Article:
But there are no FAQ’s actually populated
If you need further assistance with the process
You’ll have to call the CMS number provided on the site.
September 10, 2018
FOR: All licensure categories
HHSC has developed a Provider Investigations Handbook, effective September 1, 2018. The Handbook describes HHSC’s investigations of Abuse, Neglect, and Exploitation of individuals receiving care from providers. The Handbook can be found at: https://hhs.texas.gov/laws-regulations/handbooks/provider-investigations-handbook
September 6, 2018
Have you gotten TULIP yet? Well we’d like to give you some. Allergic to flowers? Not serious yet? No problem! We’re talking about this Tulip:
T – Texas
The state of Texas has recently unveiled its new program, which will be the way that agencies in Texas can:
- Apply for new licenses and renewals.
- Receive updates and check application statuses online
- Changes to current agencies (such as those found on the 2021) Administrator, etc.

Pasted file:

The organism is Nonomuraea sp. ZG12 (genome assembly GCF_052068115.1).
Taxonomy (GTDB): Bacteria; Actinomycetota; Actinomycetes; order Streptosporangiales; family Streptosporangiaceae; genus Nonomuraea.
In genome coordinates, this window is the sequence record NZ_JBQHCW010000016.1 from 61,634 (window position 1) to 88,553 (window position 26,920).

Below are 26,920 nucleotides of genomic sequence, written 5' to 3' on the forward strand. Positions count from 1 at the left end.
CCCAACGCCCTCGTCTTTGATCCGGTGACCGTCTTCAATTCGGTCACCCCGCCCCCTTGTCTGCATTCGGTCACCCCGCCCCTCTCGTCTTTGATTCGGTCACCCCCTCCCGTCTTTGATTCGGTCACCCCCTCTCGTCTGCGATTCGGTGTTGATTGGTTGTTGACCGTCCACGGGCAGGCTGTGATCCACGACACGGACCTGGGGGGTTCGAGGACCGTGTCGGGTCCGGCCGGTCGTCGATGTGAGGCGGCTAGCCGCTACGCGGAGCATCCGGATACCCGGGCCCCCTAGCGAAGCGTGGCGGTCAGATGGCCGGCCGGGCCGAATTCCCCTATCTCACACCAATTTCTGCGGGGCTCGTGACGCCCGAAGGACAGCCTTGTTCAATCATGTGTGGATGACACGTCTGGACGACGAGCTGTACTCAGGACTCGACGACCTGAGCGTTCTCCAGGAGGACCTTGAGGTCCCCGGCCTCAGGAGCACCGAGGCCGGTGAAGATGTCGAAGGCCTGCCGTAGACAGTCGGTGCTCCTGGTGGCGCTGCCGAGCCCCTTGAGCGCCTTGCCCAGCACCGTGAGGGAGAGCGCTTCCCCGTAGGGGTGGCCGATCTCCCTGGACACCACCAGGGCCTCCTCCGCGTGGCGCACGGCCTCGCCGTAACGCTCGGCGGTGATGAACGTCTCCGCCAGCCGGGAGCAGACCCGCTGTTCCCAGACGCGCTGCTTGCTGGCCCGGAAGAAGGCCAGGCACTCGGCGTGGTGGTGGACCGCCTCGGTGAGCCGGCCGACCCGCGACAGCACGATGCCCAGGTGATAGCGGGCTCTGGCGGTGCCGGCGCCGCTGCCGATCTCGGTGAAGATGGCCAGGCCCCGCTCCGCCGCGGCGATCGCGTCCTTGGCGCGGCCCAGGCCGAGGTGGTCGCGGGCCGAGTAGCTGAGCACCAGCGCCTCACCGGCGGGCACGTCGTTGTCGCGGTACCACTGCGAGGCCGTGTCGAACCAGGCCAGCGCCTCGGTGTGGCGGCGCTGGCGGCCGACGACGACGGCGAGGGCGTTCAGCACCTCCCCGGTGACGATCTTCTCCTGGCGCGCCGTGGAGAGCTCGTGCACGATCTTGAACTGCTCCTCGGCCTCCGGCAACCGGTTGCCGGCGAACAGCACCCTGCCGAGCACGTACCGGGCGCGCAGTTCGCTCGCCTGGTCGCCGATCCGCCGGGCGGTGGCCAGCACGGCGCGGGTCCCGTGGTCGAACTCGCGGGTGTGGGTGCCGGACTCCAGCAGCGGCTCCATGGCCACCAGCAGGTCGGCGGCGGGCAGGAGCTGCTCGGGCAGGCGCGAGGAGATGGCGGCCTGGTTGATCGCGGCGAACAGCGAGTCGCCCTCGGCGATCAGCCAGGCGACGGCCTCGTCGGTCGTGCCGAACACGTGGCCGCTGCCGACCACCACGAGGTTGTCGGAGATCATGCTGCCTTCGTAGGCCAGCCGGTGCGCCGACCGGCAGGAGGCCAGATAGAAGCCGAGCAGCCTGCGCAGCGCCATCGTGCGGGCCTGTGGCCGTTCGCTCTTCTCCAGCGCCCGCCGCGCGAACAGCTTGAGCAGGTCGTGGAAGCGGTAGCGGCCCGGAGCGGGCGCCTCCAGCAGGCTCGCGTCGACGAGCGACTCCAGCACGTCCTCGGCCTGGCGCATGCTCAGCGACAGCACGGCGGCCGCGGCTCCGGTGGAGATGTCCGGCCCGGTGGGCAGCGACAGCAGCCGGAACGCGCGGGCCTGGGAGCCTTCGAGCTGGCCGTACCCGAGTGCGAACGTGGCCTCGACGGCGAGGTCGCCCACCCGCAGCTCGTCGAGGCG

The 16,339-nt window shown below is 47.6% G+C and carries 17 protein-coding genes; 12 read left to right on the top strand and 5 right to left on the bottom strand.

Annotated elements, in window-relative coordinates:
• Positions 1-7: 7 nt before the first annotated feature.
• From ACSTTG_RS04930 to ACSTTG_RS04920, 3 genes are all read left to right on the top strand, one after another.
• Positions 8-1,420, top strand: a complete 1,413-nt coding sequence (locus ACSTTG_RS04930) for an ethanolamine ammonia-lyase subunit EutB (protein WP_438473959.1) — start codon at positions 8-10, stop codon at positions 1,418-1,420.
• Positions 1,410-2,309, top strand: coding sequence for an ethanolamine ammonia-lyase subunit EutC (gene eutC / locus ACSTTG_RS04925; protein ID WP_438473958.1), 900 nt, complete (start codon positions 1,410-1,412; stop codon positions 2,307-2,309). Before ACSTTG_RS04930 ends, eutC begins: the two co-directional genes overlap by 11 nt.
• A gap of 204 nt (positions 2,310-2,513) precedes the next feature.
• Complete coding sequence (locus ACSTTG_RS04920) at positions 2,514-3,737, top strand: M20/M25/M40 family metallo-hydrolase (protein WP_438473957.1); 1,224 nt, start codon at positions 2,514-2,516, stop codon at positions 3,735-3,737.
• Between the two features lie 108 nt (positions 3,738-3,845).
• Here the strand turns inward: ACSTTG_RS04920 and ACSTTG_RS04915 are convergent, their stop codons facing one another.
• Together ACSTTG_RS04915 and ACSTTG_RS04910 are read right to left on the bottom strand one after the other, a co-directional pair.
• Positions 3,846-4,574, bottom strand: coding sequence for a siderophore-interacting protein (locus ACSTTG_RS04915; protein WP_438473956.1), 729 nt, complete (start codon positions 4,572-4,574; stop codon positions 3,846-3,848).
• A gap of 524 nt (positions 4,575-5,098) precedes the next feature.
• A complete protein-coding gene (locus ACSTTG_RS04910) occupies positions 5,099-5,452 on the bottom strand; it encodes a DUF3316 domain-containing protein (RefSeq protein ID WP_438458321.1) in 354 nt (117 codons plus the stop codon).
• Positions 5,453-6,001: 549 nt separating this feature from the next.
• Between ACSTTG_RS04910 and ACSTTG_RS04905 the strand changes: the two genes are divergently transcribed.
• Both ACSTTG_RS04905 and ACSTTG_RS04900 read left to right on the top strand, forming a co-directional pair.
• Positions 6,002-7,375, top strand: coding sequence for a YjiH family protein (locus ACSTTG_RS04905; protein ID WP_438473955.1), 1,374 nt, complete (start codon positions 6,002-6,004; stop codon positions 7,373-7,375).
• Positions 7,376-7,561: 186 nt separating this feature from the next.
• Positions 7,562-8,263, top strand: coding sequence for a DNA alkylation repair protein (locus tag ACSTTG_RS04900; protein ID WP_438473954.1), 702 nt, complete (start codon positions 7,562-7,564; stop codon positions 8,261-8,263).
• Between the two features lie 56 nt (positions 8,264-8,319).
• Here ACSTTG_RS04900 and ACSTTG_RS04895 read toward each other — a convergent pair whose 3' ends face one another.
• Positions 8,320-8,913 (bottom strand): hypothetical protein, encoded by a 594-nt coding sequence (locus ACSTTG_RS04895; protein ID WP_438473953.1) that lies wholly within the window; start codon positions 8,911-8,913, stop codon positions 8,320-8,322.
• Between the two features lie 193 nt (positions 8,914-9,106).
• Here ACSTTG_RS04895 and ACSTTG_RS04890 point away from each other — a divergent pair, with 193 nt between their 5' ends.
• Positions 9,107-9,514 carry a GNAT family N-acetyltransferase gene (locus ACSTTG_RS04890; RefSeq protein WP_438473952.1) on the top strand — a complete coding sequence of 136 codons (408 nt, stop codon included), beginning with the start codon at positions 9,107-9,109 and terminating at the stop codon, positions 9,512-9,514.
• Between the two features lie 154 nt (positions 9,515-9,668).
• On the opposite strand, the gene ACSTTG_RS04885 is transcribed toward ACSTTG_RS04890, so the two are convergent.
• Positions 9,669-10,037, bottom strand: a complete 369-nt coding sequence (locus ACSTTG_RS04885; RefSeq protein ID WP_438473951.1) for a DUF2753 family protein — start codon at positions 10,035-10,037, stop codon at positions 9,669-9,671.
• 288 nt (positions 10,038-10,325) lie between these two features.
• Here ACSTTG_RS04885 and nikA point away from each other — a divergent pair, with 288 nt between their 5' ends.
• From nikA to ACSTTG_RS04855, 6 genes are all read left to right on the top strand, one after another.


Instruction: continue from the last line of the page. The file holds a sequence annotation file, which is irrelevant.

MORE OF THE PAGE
- Link to Self-Reporting
One nice thing about the electronic version of forms such as the 2021, is that only the required parts of the form will populate when the user tells the system what type of change it is making, leading to less confusion, and more accepted changes!
Like other state websites, the state requires that only authorized users are able to have a “security authority” at the agency that will have the ability to set up the system for the agency.
Note: The rollout date for the system is 9/4/18. “Key” letters will be sent to each licensed agency in the state, so be on the lookout for these letters – you will need to have that key in order to register your agency.
THHS has published its recorded webinar here:
The “main” TULIP web site (which will include FAQ’s):
September 4, 2018
TIMELY TIP FOR AGENCIES WITH PAS CATEGORY OF LICENSE